Last year, following the release of Smiling With No Teeth, Owusu sat in his bedroom for video interviews with various music journalists. Critically acclaimed vinyl sleeves line his walls, from Enter The Wu-Tang to A Love Supreme. In shaping the style of his music, it didn’t feel authentic “succumbing to one regionality,” as he put it.

Most notably, he shined on a seamless three song run of “Waitin’ On Ya,” “Void,” and album standout “Gold Chains.” Gleaming falsetto, snapped poses and coquettish twists elicited cheers, but his ecstasy veered into frigid sorrow as the groove changed. Submerged in blue lights, he tore the bandages off his head to bare his mind. Escapism, lamentation, and protest flash before us as he acts them out onstage. Smiling With No Teeth is an instinctive distillation of his upbringing, and his symbolic choreography helps maintain thematic cohesion across its diverse soundscape.

Sweat beads on his body and face as his lamentation turns swiftly into protest. With a militant urgency he fights his black dogs. He leads an anti-Nazi chant to the pulse of “Whip Cracker,” and rips the dogs’ masks off during “Don’t Need You.” Despite his hostile confrontations with the fractures in his spirit, Owusu’s message is ultimately one of love rather than fear. Each is a note to self, a needed look in the mirror. Pretending everything is ok is not an option.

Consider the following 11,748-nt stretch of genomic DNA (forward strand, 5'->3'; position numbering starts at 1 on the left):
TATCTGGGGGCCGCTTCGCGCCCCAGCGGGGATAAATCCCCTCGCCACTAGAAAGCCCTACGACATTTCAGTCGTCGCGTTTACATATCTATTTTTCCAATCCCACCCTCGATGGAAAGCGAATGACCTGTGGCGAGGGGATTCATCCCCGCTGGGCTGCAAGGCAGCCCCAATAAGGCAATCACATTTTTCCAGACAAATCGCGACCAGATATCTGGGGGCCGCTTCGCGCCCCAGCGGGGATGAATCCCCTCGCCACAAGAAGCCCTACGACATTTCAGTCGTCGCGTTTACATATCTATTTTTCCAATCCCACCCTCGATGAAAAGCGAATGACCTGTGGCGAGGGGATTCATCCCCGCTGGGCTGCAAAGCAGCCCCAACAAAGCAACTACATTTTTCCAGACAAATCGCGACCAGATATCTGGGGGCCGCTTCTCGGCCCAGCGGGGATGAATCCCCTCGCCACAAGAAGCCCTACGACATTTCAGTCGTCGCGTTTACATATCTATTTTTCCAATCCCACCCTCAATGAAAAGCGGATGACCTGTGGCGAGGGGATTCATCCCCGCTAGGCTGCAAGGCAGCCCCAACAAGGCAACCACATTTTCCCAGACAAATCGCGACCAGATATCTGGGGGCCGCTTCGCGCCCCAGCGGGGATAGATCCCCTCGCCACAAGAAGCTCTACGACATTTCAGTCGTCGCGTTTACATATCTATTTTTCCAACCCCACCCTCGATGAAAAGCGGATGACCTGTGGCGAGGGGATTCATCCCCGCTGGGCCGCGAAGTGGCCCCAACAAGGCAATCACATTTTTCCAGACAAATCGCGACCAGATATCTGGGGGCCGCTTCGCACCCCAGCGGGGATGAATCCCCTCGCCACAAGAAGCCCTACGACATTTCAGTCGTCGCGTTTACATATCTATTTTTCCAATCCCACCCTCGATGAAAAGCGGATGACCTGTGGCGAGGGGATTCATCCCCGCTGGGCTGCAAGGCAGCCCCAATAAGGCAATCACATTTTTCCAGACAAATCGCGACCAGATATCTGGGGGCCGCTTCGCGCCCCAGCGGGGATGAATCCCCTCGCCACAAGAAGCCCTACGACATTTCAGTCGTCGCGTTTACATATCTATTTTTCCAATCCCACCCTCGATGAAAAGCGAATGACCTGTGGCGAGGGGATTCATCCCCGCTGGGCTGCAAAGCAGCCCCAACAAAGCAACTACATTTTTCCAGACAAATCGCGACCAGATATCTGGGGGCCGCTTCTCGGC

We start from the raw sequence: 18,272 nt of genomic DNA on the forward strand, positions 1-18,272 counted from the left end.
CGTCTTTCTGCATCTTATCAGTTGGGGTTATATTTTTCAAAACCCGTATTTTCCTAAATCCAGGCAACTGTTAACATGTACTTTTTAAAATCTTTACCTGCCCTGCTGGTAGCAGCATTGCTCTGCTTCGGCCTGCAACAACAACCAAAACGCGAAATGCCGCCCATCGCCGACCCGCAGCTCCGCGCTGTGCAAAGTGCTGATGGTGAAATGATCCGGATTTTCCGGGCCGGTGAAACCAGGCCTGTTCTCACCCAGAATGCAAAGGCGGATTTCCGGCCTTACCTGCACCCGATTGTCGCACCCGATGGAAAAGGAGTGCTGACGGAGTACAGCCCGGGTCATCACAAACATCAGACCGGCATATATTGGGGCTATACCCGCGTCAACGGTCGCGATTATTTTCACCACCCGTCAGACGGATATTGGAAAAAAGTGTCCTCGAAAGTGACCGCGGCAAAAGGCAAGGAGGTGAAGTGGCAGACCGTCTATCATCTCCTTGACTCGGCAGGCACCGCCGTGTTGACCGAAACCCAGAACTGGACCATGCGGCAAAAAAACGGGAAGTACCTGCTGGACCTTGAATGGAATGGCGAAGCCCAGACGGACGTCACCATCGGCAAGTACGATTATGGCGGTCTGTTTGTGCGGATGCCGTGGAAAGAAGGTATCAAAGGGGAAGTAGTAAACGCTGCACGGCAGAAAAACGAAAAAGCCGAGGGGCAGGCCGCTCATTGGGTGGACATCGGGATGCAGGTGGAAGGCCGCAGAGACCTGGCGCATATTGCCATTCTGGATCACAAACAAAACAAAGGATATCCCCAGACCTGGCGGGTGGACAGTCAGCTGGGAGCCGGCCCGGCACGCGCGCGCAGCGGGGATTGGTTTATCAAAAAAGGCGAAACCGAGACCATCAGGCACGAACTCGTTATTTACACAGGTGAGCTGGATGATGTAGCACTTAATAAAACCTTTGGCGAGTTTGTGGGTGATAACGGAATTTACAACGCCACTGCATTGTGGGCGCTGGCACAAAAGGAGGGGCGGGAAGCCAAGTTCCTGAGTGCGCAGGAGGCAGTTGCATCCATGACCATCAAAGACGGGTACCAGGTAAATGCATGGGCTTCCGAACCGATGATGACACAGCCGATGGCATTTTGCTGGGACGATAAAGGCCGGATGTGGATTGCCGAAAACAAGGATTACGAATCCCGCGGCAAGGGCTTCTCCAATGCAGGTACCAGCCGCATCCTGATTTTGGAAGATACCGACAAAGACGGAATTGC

Growing warmer and more candid as he ends his show, his exit from the stage prompts thunderous applause and chants for an encore. Owusu answers with “Black Dogs!,” a rattling neck-breaker, and one of the album’s deeper cuts. In truth, he didn’t have many songs to draw from – no surefire encore-like statements deep in the vault that he hadn’t already performed. This will do for now.

When Genesis Owusu returns to the United States, he will need a larger venue than the Roxy. A new album will enclose his inner thoughts, and so will a new wardrobe, new choreographed routines, new visual metaphors, and new sonic palates. Rather than attaining fame, his main goals are exploration, expression, and growth. Therefore, he has little to prove and much to share. For Owusu, this is the first chapter in a long book.